Colic vs Reflux: What’s the Difference?

Colic vs Reflux: What’s the Difference?

This is groundbreaking, but there are tons of new things to learn when you have a baby. From deciding how you want to raise that tiny human, to how to function on zero sleep, to picking the brands you think are safest. There’s never a dull moment, that’s for sure, especially when it the so called rulebook of being a parent.

When it comes to common health questions, two of the things parents can get most anxious to learn about are reflux and colic and how one relates to the other. Although they are very common, it’s amazing how far a little knowledge can go when/if your baby experiences one or both. Hopefully the information below gets you started and lays a foundation for what causes these issues and how to deal with them as a parent.

What is acid reflux?

As mentioned above, neither of these issues are unusual, so first thing’s first: If your baby struggles with acid reflux, don’t panic. And how do you even know if your baby has it? Here’s a list of common symptoms to look out for:

  • Frequent spitting up or vomiting (posetting)
  • Baby refuses to eat
  • Wet burps/hiccups
  • Irritability while feeding
  • Baby struggles to gain weight

Of course each case is different, so your baby may experience other symptoms, but these five are a good point of reference. What causes these symptoms to occur is when a still-developing muscle that connects the food pipe to the stomach, isn’t quite strong enough to hold down food. When that muscle allows food, aka milk, to come back up, it’s mixed with naturally occurring acid from the baby’s stomach that can cause discomfort (think pain similar to that of heartburn as an adult). As that muscle strengthens every day, the acid reflux will start to diminish in most cases.

So how is Colic different?

You’ve probably heard people describe a baby that cries a lot as “colicky.” That’s because baby colic, or more formally, infantile colic, is when a baby cries for more than three hours at a time. And although it isn’t an illness, doctors diagnose it based on “the rule of three.” This means a baby has colic when it cries in three-hour stretches at least three days a week and the behavior continues for at least three weeks.

The toughest part? There’s not a lot parents can do other than be aware of potential causes and find ways to comfort their baby. And speaking of potential causes, although there’s still a lot of mystery around what triggers colic, here are a few of the most noted causes and what to do in that particular situation:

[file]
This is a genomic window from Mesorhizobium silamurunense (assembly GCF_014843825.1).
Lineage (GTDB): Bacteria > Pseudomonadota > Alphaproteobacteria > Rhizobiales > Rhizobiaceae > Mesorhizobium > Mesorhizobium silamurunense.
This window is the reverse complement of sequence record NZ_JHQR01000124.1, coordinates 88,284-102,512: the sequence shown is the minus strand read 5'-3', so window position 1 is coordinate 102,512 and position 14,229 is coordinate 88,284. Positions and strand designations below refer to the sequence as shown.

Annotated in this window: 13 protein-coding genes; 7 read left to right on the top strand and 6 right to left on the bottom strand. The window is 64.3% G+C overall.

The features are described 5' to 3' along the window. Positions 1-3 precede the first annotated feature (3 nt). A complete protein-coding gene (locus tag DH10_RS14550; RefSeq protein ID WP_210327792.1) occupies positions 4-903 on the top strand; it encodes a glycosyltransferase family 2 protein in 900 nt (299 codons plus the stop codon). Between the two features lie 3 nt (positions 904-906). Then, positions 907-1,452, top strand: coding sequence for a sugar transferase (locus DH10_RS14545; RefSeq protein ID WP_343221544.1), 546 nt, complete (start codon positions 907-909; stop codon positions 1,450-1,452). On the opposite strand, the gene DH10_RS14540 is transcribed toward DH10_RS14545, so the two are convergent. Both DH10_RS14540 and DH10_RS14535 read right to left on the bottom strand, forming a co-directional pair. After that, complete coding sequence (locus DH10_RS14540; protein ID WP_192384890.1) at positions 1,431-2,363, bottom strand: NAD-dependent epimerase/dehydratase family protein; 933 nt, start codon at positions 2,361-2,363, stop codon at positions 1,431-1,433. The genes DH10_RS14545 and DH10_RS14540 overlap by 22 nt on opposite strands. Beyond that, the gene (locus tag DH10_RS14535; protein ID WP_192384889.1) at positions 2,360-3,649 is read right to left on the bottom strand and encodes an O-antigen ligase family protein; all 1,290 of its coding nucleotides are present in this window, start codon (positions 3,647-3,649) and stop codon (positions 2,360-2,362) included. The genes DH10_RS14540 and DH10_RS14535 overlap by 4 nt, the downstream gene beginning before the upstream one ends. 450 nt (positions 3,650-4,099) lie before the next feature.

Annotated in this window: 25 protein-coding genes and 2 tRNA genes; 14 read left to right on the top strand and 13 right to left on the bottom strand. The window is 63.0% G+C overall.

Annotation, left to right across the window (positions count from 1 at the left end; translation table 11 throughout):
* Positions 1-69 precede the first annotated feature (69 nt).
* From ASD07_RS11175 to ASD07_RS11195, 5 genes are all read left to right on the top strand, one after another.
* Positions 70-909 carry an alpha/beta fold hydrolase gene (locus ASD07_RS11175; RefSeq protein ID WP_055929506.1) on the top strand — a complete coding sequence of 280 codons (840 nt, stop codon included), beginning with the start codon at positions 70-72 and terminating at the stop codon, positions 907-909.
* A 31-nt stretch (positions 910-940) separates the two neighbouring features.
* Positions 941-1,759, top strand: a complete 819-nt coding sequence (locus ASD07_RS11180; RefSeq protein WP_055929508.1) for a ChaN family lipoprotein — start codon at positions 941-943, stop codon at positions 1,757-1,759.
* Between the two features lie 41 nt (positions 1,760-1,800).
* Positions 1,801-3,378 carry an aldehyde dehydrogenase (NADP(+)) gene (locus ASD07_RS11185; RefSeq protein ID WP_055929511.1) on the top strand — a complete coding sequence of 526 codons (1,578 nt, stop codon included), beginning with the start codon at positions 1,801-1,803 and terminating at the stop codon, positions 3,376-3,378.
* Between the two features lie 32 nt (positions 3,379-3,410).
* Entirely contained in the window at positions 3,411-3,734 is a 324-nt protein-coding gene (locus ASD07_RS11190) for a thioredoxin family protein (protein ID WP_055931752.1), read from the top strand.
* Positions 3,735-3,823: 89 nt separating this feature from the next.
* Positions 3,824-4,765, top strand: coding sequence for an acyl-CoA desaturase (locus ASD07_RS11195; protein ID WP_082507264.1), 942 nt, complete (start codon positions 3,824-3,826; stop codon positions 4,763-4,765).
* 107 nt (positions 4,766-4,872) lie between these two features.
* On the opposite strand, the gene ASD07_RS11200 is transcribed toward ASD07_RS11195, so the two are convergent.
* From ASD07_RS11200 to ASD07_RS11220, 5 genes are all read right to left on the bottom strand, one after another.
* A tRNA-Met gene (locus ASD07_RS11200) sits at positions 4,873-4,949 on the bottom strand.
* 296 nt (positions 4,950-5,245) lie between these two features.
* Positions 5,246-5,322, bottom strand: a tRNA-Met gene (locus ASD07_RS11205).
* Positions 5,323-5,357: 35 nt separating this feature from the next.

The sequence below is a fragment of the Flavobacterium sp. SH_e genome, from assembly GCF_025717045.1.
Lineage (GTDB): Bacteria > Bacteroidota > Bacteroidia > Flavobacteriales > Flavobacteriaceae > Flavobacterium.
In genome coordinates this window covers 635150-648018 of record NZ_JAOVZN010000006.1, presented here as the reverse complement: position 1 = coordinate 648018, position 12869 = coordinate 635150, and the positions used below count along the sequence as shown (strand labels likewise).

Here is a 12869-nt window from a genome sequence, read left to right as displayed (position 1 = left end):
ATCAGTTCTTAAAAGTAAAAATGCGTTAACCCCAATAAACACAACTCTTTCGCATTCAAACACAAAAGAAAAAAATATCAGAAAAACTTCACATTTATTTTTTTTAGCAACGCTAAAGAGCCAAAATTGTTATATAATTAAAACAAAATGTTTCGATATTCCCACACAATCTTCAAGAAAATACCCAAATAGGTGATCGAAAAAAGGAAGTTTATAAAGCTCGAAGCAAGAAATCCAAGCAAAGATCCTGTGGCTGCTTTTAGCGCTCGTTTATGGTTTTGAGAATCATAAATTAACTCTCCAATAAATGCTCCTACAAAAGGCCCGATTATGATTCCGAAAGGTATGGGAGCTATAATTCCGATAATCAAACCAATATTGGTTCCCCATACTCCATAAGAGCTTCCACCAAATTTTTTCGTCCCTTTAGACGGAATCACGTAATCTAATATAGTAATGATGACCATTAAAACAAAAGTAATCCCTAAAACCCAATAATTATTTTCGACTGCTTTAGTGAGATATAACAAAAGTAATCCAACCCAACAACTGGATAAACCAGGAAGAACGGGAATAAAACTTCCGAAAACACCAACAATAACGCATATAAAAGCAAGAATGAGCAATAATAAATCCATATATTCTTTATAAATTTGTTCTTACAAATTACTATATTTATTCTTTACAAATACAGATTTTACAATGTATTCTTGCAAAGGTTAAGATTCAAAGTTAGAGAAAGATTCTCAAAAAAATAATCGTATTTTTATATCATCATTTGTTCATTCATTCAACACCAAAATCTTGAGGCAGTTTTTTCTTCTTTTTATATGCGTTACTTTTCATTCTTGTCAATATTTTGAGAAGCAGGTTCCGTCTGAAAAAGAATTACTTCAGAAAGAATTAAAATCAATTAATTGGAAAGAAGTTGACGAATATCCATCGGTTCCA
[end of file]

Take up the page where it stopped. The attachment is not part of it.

• Discomfort stemming from colic and other digestive issues: Try relieving gas and occasional stomach discomfort with products like Organic Gripe Water.
  • Overstimulation: If you suspect this is what’s causing your baby’s colic, limit visitors, too much noise, and new experiences. Try to create as calm an atmosphere as possible. They’ll have lots of time for this later!
  • Allergies and sensitivities: Talk with your doctor about switching formulas or modifying your diet if you’re breastfeeding. Also, consider an air purifier in your home to alleviate allergens, and swamping out toxic cleaning products.

The link between acid reflux and colic

As you probably noticed, acid reflux and colic in babies can be linked. Even if your baby hasn’t shown signs of colic but has already experienced acid reflux, one of the best ways to stay ahead of the game when it comes to digestive issues is giving your baby a probiotic.

Many pediatricians are recommending probiotics from day one in order to help build healthy immune systems and support digestive function. Probiotics are not only good for overall gut health but some have shown to reduce crying time in newborns.

The first step to a healthy baby is understanding the causes and symptoms of things like acid reflux and colic and then learning how to treat them. But don’t stress out if you don’t have all the answers. Having a baby is a crazy journey and everyone figures it out as they go, so just remember that you will, too!